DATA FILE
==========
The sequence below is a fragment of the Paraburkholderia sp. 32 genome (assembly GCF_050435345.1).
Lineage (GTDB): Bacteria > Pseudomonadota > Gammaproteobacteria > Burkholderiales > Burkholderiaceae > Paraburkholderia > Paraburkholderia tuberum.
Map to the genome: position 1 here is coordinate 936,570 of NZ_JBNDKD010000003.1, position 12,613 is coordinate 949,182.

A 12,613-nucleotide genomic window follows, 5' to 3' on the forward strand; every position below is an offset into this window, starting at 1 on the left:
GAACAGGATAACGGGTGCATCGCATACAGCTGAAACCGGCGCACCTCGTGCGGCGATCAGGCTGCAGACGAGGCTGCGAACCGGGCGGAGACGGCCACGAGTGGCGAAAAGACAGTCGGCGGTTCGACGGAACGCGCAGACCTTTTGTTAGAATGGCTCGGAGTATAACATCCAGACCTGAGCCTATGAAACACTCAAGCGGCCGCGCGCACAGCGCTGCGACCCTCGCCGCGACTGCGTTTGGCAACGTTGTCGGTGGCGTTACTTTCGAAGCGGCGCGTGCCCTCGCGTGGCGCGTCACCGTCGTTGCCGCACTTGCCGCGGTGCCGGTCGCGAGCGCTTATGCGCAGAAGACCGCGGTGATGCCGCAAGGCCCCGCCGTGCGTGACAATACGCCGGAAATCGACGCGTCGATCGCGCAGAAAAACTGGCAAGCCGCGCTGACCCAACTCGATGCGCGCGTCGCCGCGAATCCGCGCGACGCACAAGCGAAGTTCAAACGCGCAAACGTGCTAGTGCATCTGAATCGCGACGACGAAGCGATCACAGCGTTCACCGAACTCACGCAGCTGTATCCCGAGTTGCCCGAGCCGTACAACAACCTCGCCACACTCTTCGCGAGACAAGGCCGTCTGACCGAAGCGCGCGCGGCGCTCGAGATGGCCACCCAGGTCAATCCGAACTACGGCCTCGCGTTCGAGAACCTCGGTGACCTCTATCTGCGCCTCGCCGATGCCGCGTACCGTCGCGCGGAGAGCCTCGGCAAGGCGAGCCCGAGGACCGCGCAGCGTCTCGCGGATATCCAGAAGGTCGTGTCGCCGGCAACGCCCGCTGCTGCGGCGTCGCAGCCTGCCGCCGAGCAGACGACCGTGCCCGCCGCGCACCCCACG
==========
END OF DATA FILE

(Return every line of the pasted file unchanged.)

The sequence below is a fragment of the Paraburkholderia sp. 32 genome (assembly GCF_050435345.1).
Lineage (GTDB): Bacteria > Pseudomonadota > Gammaproteobacteria > Burkholderiales > Burkholderiaceae > Paraburkholderia > Paraburkholderia tuberum.
Map to the genome: position 1 here is coordinate 936,570 of NZ_JBNDKD010000003.1, position 12,613 is coordinate 949,182.

A 12,613-nucleotide genomic window follows, 5' to 3' on the forward strand; every position below is an offset into this window, starting at 1 on the left:
GAACAGGATAACGGGTGCATCGCATACAGCTGAAACCGGCGCACCTCGTGCGGCGATCAGGCTGCAGACGAGGCTGCGAACCGGGCGGAGACGGCCACGAGTGGCGAAAAGACAGTCGGCGGTTCGACGGAACGCGCAGACCTTTTGTTAGAATGGCTCGGAGTATAACATCCAGACCTGAGCCTATGAAACACTCAAGCGGCCGCGCGCACAGCGCTGCGACCCTCGCCGCGACTGCGTTTGGCAACGTTGTCGGTGGCGTTACTTTCGAAGCGGCGCGTGCCCTCGCGTGGCGCGTCACCGTCGTTGCCGCACTTGCCGCGGTGCCGGTCGCGAGCGCTTATGCGCAGAAGACCGCGGTGATGCCGCAAGGCCCCGCCGTGCGTGACAATACGCCGGAAATCGACGCGTCGATCGCGCAGAAAAACTGGCAAGCCGCGCTGACCCAACTCGATGCGCGCGTCGCCGCGAATCCGCGCGACGCACAAGCGAAGTTCAAACGCGCAAACGTGCTAGTGCATCTGAATCGCGACGACGAAGCGATCACAGCGTTCACCGAACTCACGCAGCTGTATCCCGAGTTGCCCGAGCCGTACAACAACCTCGCCACACTCTTCGCGAGACAAGGCCGTCTGACCGAAGCGCGCGCGGCGCTCGAGATGGCCACCCAGGTCAATCCGAACTACGGCCTCGCGTTCGAGAACCTCGGTGACCTCTATCTGCGCCTCGCCGATGCCGCGTACCGTCGCGCGGAGAGCCTCGGCAAGGCGAGCCCGAGGACCGCGCAGCGTCTCGCGGATATCCAGAAGGTCGTGTCGCCGGCAACGCCCGCTGCTGCGGCGTCGCAGCCTGCCGCCGAGCAGACGACCGTGCCCGCCGCGCACCCCACG